“If you’ve got it, flaunt it!” We’ve all heard that saying, but this time it came from a sister in Christ sitting in my counseling office. As we continued to talk about the role of women, this time about submission, she said, “I’m an educated woman! Why should I submit to him?” Since then I’ve heard many such comments, but I’ve never forgotten how saddened I was by her statement and the awareness of how much feminism has infiltrated the church of the Living God.
But the truth is, many of us, though we want to live godly lives, chafe against some of the Bible’s teaching on women or passages on modesty or authority. We’re too often tempted to think, “That’s not fair!” or question why God would give us certain commands. So how are we to understand these things? Continue reading →
God had sent Isaiah to warn the nation of Israel of coming judgment and the consequences of that judgment. How discouraging it must have been to the righteous people who had not turned their backs on God.
So He spoke to them through the prophet, as well. Chapter 3.10-11:
10 “Say to the righteous that it shall be well with them, For they shall eat the fruit of their doings. 11 Woe to the wicked! It shall be ill with him, For the reward of his hands shall be given him.
Some good people might fear that they should be involved in that ruin, and therefore God bids the prophets comfort them against those fears: “Whatever becomes of the unrighteous nation, let the righteous man know that he shall not be lost in the crowd of sinners. The Judge of all the earth will not slay the righteous with the wicked (Genesis 18:25) no, assure him, in God’s name, that it shall be well with him … and he shall be hidden in the day of the Lord’s anger. He shall have divine supports and comforts, which shall abound as afflictions abound, and so it shall be well with him.” When the whole stay of bread is taken away, yet in the day of famine the righteous shall be satisfied … they kept themselves pure from the common iniquity, and therefore the common calamity is not the same thing to them that it is to others. They brought no fuel to the flame, and therefore are not themselves fuel for it.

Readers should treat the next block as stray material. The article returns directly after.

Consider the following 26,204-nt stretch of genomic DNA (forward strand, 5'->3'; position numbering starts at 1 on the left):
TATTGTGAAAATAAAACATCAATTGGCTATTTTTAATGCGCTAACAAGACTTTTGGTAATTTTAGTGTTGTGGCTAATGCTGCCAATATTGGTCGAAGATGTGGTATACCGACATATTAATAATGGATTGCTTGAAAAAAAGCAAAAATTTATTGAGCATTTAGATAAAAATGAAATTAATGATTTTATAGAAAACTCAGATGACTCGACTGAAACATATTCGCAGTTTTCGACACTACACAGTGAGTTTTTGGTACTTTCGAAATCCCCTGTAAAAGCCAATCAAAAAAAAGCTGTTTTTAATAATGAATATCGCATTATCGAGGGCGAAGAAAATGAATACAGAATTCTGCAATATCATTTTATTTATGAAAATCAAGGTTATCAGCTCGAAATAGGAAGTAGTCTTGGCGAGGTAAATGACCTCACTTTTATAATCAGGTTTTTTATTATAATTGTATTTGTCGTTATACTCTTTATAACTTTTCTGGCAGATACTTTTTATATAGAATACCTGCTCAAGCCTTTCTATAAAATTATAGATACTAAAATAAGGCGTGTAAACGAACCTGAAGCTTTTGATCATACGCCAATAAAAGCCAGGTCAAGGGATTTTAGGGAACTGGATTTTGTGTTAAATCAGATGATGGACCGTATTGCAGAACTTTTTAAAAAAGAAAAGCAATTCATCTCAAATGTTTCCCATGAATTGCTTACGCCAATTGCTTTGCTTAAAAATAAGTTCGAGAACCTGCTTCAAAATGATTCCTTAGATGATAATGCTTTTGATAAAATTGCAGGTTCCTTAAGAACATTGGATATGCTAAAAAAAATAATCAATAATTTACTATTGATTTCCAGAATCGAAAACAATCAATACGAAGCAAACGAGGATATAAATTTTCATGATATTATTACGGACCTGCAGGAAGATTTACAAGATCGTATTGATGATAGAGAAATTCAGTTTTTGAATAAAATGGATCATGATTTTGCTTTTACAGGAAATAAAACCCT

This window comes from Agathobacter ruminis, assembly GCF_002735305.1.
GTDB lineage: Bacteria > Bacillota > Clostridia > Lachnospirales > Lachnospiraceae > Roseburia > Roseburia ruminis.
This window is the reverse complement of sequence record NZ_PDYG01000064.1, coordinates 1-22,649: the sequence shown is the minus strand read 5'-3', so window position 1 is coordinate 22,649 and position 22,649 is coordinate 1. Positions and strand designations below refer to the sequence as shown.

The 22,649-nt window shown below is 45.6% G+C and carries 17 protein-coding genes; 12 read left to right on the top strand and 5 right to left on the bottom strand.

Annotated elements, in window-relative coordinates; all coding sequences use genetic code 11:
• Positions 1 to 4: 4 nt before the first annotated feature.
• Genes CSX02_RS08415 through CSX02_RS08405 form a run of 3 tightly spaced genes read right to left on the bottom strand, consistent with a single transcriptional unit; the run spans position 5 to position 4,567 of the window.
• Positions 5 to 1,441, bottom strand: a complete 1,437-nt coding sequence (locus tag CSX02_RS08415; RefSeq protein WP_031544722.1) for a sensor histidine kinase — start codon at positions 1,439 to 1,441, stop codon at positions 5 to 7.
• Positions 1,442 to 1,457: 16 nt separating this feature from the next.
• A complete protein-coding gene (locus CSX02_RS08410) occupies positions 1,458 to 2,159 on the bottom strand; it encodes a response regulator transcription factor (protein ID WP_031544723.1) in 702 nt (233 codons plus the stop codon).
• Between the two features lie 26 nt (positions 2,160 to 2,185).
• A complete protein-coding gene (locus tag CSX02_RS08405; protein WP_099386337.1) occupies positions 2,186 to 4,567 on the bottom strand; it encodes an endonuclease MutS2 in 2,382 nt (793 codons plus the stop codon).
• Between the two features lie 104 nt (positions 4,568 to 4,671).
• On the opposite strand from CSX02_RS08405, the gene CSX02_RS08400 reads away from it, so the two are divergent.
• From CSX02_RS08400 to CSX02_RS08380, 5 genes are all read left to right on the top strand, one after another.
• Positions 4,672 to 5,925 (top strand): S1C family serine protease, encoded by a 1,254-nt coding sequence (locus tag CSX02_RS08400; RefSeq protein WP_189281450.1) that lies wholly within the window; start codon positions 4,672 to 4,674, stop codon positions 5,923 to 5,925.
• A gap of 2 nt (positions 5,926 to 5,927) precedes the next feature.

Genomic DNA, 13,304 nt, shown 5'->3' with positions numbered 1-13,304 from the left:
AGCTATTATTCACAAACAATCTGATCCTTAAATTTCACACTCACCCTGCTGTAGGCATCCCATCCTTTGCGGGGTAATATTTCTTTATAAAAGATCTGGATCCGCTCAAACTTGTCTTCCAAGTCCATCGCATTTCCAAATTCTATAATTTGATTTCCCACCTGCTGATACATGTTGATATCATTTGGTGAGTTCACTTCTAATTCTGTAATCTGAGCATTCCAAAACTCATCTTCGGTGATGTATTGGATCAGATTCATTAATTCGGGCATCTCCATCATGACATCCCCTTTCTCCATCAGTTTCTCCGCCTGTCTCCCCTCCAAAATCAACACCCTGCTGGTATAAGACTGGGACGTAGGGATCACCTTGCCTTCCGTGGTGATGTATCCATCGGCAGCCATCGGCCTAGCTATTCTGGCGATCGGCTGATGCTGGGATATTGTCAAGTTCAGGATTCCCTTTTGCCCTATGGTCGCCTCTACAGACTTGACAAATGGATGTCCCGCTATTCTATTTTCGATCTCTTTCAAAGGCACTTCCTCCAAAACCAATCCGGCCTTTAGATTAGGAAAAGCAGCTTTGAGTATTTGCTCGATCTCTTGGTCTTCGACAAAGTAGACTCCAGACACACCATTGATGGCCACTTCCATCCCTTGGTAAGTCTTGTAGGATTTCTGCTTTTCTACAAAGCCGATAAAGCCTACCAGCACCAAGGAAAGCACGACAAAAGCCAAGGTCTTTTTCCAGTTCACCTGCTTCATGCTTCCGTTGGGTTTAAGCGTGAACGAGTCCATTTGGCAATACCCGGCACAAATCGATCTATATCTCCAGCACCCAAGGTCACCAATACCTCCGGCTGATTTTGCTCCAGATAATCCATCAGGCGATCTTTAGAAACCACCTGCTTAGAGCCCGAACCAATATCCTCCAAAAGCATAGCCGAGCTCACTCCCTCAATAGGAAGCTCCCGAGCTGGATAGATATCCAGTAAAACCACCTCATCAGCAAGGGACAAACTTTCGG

Dr. Henry was a Puritan pastor who lived from 1662-1714 so the language is a little foreign to modern day readers but the depth of his understanding makes it worth the effort. Let’s look a little closer at his comments:
He shall be hidden in the day of the Lord’s anger. He shall have divine supports and comforts, which shall abound as afflictions abound, and so it shall be well with him.
Think about Daniel and his three friends. They were taken away as captives, but God gave them favor. He gave them wisdom and protected them from being forced to go against their consciences (Dan. 1). He intervened when they were condemned to death for refusing to worship idols instead of the One True God (Dan. 3, 6).
Before his life was over Daniel had served three kings, had been used to interpret dreams, had interceded for his people, and had impacted the kings and kingdoms he served.
When the whole stay of bread is taken away, yet in the day of famine the righteous shall be satisfied …
Just as He feeds the birds of the air, God can sustain his children in the worst economic times.
… they kept themselves pure from the common iniquity, and therefore the common calamity is not the same thing to them that it is to others. They brought no fuel to the flame, and therefore are not themselves fuel for it.
Or as Paul said in Galatians, “Do not be deceived, God is not mocked; for whatever a man sows, that he will also reap” (Gal. 6.7).
What a loving Heavenly Father we serve. He has promised to never leave us or forsake us (Heb. 13.5), to meet our needs (Matt. 6.25-34) to limit our trials (1 Cor. 10.13), and to give us wisdom (Jas. 1.5) and grace (Heb. 4.16).
Tripping, Tiaras & Tattoos
God had been speaking in general terms in verses 10-11, but now He begins to address the women, in particular. Chapter 3.16-24: Continue reading →